Stock Market

Comcast: Kabletown Is StreamingTown

A decade ago, after Comcast (NASDAQ:CMCSA) bought NBC Universal from General Electric (NYSE:GE), then-hit show 30 Rock satirized it as a tired, aging, and lazy outfit called Kabletown. Comcast hasn’t changed much in a decade. It’s still benefitting from its duopoly (a monopoly in many places) with phone giants AT&T (NYSE:T) and Verizon (NYSE:VZ) on wired broadband. It still has a negative reputation, as does the entire cable industry. CMCSA stock has adjusted accordingly through the years as Comcast takes a step forward followed by a step back.

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But the rise of streaming has investors excited again. CMCSA stock is up almost 50% in the last year. It gained a positive divergence with the S&P 500 average after earnings, up 8.1% in a month, while the market has been flat. CEO Brian Roberts described the fourth quarter earnings as “outstanding”  even though revenue, earnings and free cash flow were all down year-over-year.

What’s the excitement about?

Streaming and Broadband

The excitement comes down to two words – streaming and broadband.

Comcast is no longer seen as a cable company. It’s an internet service provider, one of the biggest. It has technical advantages over telephony, which I’ve been writing about for nearly a quarter-century. Bandwidth can be added cheaply in a variety of ways.

But bandwidth is nothing without something to use it. That something is streaming TV, which is fast replacing the old cable model. Instead of subscribing to a bundle of channels through the cable provider, consumers buy packages of content delivered to their TVs over the internet. They pay the programmer directly.

CMCSA stock had been a victim of this trend. Now investors see it as a beneficiary. Comcast’s streaming entry is called Peacock. Available in ad-free, paid-with-ads and a limited free version, it had drawn 33 million signups by the end of 2020. It also lost $914 million.

In addition to Peacock, Comcast has a streaming platform called Flex. You might compare it to the Amazon (NASDAQ:AMZN) Fire Stick, Roku (NASDAQ:ROKU) device or Apple (NASDAQ:AAPL) TV. Flex is free to Comcast’s broadband customers, and 3 million have been deployed. The company said this is cutting its churn, customers who switch internet services in search of lower prices.

Making streaming part of its own business model means the data caps it announced in December, to universal outrage, may no longer matter. The caps have been put off until next year and, if all goes well, may never come into place.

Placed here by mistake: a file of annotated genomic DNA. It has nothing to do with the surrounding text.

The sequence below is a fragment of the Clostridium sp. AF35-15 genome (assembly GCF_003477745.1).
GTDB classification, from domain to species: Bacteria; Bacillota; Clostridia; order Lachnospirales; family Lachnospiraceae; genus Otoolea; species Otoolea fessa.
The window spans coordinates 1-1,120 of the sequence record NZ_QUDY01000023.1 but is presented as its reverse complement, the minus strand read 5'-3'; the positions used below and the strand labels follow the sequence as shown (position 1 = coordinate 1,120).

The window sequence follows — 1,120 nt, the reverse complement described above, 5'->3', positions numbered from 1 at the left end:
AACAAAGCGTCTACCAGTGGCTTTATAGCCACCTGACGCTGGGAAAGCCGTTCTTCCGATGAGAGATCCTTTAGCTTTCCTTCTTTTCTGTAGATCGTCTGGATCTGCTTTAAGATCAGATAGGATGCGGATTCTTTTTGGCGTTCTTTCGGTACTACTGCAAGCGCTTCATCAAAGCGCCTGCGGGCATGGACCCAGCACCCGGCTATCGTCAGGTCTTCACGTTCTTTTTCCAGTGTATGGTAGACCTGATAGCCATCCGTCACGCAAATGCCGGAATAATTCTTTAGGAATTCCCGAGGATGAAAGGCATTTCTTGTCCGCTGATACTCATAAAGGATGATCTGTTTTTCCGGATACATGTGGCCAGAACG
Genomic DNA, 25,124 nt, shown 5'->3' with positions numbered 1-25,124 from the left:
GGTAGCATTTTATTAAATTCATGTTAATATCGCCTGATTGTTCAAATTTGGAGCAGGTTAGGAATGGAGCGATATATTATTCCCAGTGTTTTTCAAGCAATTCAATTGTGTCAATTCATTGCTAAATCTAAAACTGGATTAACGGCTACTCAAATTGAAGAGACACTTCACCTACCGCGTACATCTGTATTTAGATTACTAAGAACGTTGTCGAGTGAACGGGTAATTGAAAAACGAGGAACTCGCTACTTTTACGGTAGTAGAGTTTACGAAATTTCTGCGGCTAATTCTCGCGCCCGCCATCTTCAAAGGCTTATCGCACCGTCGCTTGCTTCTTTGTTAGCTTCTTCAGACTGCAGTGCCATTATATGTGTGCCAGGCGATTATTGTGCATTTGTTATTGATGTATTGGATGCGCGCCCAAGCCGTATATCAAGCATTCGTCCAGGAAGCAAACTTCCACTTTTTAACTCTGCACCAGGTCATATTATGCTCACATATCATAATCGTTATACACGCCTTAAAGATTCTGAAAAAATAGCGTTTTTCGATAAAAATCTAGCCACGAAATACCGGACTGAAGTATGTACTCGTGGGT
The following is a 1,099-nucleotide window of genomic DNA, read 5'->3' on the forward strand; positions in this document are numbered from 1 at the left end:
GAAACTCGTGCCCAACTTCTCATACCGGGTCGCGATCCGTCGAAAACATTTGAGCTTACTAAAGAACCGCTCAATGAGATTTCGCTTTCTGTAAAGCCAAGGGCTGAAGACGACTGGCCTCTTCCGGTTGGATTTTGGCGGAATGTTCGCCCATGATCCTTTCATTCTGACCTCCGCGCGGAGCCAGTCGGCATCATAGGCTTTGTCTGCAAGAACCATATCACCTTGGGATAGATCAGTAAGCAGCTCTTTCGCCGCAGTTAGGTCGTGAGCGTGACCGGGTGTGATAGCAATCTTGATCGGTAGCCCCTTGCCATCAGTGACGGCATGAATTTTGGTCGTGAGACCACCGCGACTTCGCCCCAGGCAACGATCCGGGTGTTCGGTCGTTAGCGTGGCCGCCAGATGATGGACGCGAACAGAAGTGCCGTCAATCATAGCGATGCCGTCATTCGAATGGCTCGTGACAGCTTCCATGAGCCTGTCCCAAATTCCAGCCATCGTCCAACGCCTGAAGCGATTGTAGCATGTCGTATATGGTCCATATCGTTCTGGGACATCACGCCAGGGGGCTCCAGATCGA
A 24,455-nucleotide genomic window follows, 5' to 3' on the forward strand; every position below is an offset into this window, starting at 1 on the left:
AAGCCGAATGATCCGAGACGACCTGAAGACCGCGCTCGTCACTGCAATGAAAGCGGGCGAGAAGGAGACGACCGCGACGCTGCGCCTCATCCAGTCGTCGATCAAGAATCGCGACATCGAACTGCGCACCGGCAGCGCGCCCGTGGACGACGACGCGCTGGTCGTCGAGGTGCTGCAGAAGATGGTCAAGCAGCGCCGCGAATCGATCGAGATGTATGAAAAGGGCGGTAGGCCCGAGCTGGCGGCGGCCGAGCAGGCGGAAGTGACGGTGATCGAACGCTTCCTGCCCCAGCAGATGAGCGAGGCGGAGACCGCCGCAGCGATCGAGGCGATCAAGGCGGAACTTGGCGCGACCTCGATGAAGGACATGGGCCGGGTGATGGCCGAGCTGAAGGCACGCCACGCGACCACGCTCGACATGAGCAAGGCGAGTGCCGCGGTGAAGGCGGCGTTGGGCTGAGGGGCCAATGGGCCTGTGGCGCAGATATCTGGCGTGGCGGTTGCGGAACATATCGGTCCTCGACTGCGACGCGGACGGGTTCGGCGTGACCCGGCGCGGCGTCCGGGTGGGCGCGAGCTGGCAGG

The Reopening Trade

While Comcast cable and streaming services kept people home during the pandemic, the company may also benefit from the economic reopening.

That’s because Universal’s movie studio and theme parks were part of the original NBC Universal deal. Comcast said nearly $3 billion in profit fell to $500 million in losses “in a flash” from the pandemic, but much of that may come back soon. 

Unlike AT&T, which pushed all its Paramount movies into streaming, Comcast has kept the theater exclusive alive. This not only means it benefits from theaters reopening but could also benefit from the industry’s talent preferring theaters to TV.

Comcast may also juice earnings with Xfinity Mobile, a wireless service riding on its customers’ WiFi connections that is now being sold to small businesses. But any talk of it becoming a 5G power seems to have died after it failed to bid in the recent spectrum auction.

The Bottom Line on CMCSA Stock

Investors hope that Comcast’s streaming and broadband gains will offset cable losses. It has its own streaming service and can re-sell others. It has pricing power over Internet access fees.

But whether that means overall growth remains to be seen. It should but that’s speculative. Meanwhile the $1 dividend is yielding just 1.75%, barely competitive with a government bond. There may indeed be gains from here, but they will come grudgingly. And they may not outperform those of the general market.

At the time of publication, Dana Blankenhorn was long AMZN, AAPL and T.

Dana Blankenhorn has been a financial journalist since 1978. His latest book is Technology’s Big Bang: Yesterday, Today and Tomorrow with Moore’s Law, essays on technology available at the Amazon Kindle store. Follow him on Twitter at @danablankenhorn